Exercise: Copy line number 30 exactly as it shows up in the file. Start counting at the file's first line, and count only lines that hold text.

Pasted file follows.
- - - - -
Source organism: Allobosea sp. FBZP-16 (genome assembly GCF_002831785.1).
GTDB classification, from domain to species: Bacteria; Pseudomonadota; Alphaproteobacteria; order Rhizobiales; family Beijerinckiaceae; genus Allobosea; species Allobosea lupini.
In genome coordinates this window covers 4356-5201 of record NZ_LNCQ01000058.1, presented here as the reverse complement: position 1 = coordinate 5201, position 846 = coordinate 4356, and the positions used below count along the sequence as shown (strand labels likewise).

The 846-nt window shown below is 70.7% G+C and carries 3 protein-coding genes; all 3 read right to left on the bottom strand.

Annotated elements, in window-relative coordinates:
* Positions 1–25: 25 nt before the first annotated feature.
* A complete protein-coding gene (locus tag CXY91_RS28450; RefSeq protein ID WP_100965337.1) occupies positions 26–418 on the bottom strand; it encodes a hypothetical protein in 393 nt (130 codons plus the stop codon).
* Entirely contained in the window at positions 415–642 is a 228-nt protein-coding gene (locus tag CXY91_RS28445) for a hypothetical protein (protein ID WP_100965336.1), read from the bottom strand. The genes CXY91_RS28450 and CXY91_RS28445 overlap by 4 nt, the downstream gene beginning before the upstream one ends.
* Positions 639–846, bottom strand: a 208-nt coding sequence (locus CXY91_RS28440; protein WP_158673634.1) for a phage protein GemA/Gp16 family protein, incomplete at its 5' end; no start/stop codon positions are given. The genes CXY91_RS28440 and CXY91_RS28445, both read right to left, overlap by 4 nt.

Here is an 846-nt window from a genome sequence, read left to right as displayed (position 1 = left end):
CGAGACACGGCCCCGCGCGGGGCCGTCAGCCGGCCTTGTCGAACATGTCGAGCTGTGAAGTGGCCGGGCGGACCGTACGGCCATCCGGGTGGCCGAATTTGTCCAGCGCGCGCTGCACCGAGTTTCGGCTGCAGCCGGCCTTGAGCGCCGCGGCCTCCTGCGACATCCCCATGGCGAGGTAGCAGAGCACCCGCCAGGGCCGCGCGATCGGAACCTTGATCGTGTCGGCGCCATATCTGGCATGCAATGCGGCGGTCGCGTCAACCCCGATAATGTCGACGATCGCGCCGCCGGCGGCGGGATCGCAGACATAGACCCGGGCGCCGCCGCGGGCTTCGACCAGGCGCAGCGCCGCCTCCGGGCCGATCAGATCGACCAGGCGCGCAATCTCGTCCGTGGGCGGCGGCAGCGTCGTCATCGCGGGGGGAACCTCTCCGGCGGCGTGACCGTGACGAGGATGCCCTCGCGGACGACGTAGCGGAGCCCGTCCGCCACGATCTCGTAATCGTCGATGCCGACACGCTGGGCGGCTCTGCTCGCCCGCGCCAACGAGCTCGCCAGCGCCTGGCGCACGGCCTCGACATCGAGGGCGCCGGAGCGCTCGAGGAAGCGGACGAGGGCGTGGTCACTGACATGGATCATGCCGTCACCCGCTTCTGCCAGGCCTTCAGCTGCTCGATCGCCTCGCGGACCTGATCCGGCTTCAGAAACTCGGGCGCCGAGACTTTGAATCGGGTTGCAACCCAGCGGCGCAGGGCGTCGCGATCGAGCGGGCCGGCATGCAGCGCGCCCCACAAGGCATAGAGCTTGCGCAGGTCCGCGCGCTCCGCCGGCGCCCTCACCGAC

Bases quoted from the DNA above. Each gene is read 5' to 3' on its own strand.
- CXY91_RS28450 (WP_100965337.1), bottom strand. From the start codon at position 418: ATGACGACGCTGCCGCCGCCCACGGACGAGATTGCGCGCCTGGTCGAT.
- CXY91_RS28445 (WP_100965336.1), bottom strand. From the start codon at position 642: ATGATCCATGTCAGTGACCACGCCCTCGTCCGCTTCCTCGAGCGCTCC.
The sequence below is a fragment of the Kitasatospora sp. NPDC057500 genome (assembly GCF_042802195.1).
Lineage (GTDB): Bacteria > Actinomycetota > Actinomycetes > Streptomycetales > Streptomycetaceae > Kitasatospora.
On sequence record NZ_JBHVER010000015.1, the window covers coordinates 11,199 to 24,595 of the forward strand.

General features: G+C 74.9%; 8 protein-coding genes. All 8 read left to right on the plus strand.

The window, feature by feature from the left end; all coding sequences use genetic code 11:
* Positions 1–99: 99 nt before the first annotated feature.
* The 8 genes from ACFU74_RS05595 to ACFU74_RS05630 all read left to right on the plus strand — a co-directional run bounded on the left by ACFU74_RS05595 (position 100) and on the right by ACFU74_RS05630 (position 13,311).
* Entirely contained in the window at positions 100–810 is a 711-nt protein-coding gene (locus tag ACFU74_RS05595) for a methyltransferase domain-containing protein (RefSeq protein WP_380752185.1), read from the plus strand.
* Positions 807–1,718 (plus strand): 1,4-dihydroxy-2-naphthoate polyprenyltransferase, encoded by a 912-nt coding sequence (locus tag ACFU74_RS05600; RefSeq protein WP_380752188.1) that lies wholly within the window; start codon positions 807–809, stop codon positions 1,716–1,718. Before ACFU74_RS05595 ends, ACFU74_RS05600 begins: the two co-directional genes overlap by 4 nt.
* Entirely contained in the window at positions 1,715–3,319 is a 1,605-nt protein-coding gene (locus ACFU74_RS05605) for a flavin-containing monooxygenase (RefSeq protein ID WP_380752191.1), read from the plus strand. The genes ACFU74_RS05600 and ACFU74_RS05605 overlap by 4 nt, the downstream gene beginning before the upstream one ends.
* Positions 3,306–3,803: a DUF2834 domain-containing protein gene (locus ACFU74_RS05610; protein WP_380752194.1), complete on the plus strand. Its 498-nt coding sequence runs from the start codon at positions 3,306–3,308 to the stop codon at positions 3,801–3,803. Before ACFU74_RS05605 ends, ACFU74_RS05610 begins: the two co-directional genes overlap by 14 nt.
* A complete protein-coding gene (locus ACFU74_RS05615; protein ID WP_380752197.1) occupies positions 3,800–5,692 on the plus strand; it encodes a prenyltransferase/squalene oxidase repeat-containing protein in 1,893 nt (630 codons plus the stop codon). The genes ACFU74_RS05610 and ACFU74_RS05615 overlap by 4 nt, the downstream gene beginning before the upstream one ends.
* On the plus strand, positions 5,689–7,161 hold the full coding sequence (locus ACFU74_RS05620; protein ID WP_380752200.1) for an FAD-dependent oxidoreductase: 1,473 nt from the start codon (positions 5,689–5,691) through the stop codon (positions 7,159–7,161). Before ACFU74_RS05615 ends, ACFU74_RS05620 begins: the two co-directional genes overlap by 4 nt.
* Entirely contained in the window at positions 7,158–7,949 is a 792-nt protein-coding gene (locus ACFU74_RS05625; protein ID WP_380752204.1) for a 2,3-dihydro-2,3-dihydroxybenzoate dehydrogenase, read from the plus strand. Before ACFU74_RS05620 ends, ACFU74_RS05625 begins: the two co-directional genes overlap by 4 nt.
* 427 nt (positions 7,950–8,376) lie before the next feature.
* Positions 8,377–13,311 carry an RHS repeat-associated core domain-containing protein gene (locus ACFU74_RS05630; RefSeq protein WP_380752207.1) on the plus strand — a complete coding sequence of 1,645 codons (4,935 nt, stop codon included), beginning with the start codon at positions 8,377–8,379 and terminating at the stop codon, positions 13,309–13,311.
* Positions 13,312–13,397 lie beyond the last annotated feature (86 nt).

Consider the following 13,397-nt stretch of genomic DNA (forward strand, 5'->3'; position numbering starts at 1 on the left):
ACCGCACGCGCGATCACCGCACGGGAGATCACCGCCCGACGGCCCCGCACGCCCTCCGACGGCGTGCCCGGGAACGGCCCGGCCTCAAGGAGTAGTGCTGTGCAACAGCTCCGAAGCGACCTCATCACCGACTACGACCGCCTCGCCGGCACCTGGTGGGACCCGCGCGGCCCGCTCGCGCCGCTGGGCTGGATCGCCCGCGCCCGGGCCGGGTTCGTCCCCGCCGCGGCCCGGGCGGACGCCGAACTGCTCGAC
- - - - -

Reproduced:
* Positions 8,377–13,311 carry an RHS repeat-associated core domain-containing protein gene (locus ACFU74_RS05630; RefSeq protein WP_380752207.1) on the plus strand — a complete coding sequence of 1,645 codons (4,935 nt, stop codon included), beginning with the start codon at positions 8,377–8,379 and terminating at the stop codon, positions 13,309–13,311.